Gloss retention (%)=(post-treatment gloss/initial gloss)100

(9) The appearance of a coating film

Each coating film formed with the aqueous dispersions obtained in the following examples was visually evaluated for appearance.

◯: Good,

: Remarkable cissing or partial agglomerate in the film

(10) Heat durability of the coated plate at the folded portion

Three coated plates prepared in the above process for evaluating the water resistance (8) were successively superposed one on the other. Then, the laminated coated plates were folded with the coated surface thereof outside at 25 C., after which the folded plates were put into boiling water, and boiled therein for 2 hours to evaluate the appearance at the folded portion.

◯: No cracks,

: Noticeable cracks

Synthesis of Polyester Resin (a)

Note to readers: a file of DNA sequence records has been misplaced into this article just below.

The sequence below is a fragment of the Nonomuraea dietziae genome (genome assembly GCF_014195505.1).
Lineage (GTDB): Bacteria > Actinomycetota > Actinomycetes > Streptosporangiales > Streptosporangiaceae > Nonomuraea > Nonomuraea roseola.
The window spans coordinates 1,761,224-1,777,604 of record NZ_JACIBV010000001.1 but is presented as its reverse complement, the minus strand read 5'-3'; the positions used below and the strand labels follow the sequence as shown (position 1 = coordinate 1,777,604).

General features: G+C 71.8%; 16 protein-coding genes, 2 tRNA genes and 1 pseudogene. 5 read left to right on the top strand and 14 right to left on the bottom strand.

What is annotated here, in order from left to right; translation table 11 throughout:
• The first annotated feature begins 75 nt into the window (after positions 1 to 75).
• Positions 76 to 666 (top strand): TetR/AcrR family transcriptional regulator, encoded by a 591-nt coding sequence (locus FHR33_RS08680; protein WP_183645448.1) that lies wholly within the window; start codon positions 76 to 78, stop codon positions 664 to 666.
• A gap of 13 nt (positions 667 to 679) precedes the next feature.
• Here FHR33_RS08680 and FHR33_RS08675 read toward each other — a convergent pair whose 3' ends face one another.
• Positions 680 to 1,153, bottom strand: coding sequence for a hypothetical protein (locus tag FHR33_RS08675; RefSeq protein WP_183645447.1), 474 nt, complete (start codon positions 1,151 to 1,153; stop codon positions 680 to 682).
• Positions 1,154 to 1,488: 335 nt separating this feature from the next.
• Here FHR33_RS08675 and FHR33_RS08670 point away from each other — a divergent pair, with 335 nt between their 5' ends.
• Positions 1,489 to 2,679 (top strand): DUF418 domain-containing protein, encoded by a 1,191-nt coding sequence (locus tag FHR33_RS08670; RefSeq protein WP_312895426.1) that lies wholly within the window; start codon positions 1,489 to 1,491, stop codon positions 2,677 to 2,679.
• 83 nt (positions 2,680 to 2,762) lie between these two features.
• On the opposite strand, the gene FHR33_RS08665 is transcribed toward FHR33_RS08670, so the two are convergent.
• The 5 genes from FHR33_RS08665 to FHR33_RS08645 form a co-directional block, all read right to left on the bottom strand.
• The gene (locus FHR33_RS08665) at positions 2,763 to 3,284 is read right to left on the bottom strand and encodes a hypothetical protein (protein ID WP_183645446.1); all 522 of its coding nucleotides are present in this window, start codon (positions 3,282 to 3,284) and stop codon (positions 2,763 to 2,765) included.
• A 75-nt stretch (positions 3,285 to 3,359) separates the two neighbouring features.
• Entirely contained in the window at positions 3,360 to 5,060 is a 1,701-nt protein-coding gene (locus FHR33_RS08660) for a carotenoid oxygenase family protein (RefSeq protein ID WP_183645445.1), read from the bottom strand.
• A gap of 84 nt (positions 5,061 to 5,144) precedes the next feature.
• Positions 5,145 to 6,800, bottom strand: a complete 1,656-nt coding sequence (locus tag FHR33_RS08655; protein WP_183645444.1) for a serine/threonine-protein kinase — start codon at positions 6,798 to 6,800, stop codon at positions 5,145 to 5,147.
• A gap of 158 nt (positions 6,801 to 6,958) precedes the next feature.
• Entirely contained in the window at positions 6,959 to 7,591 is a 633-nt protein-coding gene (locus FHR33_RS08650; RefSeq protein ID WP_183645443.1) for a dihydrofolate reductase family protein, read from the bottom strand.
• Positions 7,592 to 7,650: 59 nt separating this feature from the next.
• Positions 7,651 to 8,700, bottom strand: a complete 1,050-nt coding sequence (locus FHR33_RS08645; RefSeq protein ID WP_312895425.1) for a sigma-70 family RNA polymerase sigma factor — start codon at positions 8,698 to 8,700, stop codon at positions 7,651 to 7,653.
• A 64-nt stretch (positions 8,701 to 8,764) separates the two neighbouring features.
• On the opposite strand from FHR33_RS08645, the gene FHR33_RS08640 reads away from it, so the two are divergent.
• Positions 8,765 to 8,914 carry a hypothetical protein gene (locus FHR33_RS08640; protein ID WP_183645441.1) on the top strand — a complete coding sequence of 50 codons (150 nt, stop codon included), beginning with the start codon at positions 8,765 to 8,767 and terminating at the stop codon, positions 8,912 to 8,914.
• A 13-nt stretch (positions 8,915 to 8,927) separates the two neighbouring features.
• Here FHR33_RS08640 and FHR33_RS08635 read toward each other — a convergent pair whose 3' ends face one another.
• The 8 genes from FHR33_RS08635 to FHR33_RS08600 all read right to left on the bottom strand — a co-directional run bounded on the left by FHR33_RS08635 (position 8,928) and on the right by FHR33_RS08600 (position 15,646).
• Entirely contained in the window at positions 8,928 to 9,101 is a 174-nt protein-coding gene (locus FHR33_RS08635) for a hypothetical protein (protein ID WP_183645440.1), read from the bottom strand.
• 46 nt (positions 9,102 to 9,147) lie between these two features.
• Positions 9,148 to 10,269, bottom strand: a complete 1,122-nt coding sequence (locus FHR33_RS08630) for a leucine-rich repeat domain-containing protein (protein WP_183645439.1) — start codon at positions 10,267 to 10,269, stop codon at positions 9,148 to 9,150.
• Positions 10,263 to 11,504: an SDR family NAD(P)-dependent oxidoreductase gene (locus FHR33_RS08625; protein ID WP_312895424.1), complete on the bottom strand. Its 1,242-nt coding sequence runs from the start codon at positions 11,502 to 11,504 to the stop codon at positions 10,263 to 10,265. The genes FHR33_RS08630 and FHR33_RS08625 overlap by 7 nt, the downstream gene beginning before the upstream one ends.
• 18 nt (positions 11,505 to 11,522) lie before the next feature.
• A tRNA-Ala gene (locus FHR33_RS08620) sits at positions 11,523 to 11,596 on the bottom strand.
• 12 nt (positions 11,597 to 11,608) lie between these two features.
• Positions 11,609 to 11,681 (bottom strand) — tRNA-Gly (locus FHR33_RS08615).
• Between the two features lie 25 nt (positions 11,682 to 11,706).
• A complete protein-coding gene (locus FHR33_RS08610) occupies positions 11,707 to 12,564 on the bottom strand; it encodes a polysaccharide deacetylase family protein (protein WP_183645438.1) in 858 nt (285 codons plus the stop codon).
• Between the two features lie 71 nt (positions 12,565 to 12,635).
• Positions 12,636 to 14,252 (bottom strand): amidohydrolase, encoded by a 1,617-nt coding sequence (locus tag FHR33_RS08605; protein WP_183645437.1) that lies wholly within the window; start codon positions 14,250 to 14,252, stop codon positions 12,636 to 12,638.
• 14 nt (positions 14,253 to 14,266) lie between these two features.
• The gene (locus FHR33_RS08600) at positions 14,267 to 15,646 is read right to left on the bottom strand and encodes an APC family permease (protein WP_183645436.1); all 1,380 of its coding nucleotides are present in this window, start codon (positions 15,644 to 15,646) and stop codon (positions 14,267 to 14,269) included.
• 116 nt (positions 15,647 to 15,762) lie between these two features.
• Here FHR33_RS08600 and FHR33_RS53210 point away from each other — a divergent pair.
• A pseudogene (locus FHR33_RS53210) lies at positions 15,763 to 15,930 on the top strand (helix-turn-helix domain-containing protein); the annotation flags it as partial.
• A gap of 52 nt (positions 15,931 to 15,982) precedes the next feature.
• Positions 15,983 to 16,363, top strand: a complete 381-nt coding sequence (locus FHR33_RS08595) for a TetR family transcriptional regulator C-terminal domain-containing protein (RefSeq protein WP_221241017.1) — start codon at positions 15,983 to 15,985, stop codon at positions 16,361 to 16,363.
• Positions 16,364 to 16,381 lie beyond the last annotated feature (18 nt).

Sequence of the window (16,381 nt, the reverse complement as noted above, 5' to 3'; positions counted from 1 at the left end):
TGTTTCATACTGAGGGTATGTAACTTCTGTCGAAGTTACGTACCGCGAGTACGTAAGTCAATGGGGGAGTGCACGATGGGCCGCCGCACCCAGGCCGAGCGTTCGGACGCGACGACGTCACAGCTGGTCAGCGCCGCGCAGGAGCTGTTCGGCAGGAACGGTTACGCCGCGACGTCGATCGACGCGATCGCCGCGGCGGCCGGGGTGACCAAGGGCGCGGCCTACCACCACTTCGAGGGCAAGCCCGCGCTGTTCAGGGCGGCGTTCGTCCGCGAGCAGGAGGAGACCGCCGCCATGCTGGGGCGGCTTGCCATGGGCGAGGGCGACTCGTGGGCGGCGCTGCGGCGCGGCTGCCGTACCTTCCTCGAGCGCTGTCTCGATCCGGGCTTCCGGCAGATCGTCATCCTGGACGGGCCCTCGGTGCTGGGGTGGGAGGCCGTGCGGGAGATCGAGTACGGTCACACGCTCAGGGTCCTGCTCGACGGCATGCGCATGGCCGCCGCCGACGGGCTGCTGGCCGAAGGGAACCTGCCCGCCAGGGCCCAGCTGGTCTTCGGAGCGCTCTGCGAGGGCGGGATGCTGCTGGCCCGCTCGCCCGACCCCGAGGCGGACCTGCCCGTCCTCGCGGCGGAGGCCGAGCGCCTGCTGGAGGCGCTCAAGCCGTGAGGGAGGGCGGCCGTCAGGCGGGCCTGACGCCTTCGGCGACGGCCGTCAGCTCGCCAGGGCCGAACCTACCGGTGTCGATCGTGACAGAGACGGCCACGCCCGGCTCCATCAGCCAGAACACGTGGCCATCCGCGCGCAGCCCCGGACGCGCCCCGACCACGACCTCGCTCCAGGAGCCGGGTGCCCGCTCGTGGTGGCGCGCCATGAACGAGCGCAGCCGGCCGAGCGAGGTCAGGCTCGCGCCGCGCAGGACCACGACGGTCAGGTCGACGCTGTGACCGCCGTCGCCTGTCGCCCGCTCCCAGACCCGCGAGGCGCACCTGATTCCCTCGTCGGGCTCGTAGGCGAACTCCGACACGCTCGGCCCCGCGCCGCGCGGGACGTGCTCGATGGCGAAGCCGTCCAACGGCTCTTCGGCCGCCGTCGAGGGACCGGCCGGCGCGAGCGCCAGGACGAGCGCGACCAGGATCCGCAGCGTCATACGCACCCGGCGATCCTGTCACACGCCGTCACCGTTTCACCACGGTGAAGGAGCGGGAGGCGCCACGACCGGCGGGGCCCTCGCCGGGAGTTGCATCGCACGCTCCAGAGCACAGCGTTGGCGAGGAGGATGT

First, a one liter flask was charged with 194 parts of dimethyl terephthalate, 162 parts of dimethyl isophthalate, 3.8 parts of trimellitic anhydride, 472 parts of 3-methyl-1,5-pentanediol, 1.2 parts of 3,5-sodium dicarbomethoxybenzene sulfonate, and 0.20 parts of titanium butoxide, and the mixture was gradually heated to a temperature of 230 C. over 4 hours to effect transestrification. Then, the mixture was cooled to a temperature of 180 C., and the flask was further charged with 20 parts of sebacic acid, and the mixture was gradually heated to a temperature of 230 C. over 3 hours to effect esterification. Then, the atmospheric pressure of the mixture was gradually reduced to 10 mmHg over 30 minutes to effect primary polymerization, after which the mixture was heated to a temperature of 250 C. to conduct secondary polymerization under a pressure not exceeding 1 mmHg for 60 minutes. After polymerization, the mixture was cooled to a temperature of 200 C. under a stream of nitrogen, and the flask was further charged with 7.7 parts of trimellitic anhydride. Then, the mixture was heated to a temperature of 230 C. over one hour to effect the addition reaction, resulting in a light yellow resin.